Sharing Stories of HOPE.

Sharing your stories of HOPE helps us tell others about how Lindner Center of HOPE provides life-changing treatment for people living with mental illness.  Please tell us about your personal experience as a patient or donor at Lindner Center of HOPE.  Please also read the stories below from some of our grateful patients. 

Sharing your story gives HOPE to those seeking help.  Please send your story to:

Mary Alexander
Lindner Center of HOPE
Development Office
4075 Old Western Row Road
Mason, Ohio  45040

 

Sherry“In 2012 I discovered Lindner Center of HOPE, specifically their Sibcy House program. An accurate diagnosis, an intensive treatment stay, and a long-term treatment plan that includes a coach, has changed my life. Lindner Center of HOPE is not like any place I have ever been before; it is a safe place to land. A place where I was treated with respect and the staff supported me.” ~ Read more of Sherry’s story, click here

 

Greg

“Suffering with Anxiety and Panic Disorder, I finally decided that I’d had enough and was determined to find a place that could help me.  I researched mental health facilities all over the country.  I spent many nights on my knees and in tears asking God to lead me to the right place to get real help.  I found Lindner Center of HOPE.” ~ Read more of Greg’s story, click here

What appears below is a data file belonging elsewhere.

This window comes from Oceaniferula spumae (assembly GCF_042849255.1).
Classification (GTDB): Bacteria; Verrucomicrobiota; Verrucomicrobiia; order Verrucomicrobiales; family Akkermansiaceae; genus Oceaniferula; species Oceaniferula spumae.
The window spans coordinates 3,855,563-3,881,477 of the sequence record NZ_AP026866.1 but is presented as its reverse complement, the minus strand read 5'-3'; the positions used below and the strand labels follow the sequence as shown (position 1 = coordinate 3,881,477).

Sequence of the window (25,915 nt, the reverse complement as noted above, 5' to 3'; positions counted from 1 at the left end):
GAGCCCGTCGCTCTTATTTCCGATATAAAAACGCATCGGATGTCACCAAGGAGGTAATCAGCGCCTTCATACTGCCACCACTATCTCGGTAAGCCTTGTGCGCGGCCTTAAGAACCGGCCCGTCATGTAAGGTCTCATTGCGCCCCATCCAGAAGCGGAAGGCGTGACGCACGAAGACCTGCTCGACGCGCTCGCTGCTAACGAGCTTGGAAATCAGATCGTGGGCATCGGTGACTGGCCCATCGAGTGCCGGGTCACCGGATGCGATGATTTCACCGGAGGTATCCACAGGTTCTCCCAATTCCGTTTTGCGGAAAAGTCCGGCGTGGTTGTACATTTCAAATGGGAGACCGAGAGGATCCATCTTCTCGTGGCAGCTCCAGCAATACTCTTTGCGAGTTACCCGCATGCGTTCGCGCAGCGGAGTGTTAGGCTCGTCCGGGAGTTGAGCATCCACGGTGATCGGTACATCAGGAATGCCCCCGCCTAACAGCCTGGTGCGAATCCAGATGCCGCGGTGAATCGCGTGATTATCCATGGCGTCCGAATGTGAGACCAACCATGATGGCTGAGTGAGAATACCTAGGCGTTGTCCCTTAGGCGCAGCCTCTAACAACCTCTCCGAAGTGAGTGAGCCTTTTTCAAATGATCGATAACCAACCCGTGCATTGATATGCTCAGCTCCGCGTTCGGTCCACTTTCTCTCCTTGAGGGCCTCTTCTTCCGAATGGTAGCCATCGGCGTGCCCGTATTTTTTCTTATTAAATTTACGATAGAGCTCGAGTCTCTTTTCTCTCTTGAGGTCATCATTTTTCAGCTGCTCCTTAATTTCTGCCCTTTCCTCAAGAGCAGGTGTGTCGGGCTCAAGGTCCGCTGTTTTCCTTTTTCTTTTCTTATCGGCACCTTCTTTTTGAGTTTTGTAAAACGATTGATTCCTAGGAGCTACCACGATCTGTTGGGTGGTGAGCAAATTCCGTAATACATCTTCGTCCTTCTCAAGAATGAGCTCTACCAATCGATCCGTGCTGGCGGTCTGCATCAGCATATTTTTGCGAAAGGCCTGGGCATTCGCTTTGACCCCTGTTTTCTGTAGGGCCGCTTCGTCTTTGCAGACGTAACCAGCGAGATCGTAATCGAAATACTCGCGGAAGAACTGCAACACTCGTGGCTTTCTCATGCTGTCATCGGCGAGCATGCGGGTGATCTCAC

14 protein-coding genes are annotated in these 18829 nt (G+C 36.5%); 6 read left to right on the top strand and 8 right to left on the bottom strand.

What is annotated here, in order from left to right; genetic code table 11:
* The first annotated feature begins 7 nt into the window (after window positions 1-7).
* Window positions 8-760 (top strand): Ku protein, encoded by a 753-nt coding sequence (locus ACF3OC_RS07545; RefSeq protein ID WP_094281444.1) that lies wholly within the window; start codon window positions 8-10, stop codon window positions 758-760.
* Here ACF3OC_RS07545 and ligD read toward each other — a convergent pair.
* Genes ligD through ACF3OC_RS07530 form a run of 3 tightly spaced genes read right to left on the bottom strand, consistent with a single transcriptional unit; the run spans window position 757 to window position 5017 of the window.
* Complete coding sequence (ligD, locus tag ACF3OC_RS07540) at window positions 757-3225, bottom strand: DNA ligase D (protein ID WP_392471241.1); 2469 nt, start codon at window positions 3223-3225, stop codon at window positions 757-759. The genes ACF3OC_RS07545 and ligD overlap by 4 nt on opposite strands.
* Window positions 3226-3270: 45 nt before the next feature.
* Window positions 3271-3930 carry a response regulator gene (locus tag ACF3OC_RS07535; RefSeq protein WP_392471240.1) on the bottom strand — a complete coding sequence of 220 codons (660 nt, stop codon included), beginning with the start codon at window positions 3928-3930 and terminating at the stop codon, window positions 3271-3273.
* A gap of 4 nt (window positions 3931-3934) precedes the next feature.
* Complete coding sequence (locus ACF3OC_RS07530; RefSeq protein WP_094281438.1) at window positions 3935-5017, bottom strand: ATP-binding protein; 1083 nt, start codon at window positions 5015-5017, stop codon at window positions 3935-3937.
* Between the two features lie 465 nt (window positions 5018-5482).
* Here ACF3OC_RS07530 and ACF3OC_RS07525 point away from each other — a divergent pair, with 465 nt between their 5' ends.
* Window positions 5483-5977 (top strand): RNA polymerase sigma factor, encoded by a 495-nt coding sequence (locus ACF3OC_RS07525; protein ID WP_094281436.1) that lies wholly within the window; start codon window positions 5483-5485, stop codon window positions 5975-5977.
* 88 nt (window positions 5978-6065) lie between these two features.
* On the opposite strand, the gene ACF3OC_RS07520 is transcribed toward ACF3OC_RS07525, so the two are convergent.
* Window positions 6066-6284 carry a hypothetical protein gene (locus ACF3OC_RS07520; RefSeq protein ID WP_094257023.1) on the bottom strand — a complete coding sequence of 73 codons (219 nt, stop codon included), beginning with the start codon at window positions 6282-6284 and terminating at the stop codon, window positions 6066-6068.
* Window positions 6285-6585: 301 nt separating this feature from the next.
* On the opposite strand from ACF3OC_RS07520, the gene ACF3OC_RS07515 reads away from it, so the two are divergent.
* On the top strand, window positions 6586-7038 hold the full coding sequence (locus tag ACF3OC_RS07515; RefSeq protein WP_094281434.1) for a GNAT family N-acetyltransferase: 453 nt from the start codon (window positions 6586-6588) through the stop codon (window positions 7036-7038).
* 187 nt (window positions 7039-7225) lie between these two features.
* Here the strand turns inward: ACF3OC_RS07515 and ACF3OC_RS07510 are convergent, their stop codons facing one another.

Doreen 3“I want to shout from the rooftop to tell anyone suffering from mental illnesses that miracles can happen. Faith, hope, tenacity, and a positive outlook – combined with the most amazing team of doctors, hospitals, new genetic testing, and safe treatments from the miracle of science and innovation are now available to help us conquer the stigma, helplessness and excruciating suffering from depression and other illnesses to make us whole again. “ ~ Read more of Doreen’s story, click here

 

Click below to Donate Now

Click here to find out how to donate to Lindner Center of HOPE or call
Development Office at 513-536-0317.

 


Mental Illness Statistics

More children, particularly males younger than 12 and minority populations, are developing eating disorders, according to a new report from the American Academy of Pediatrics. Early detection and evaluation can ensure appropriate treatment options.

The peak onset of eating disorders occurs during puberty and the late teen/early adult years, but symptoms can occur as young as kindergarten.

The World Health Organization estimates that across 10 countries, ADHD was associated with nearly 114 million lost days of productivity each year.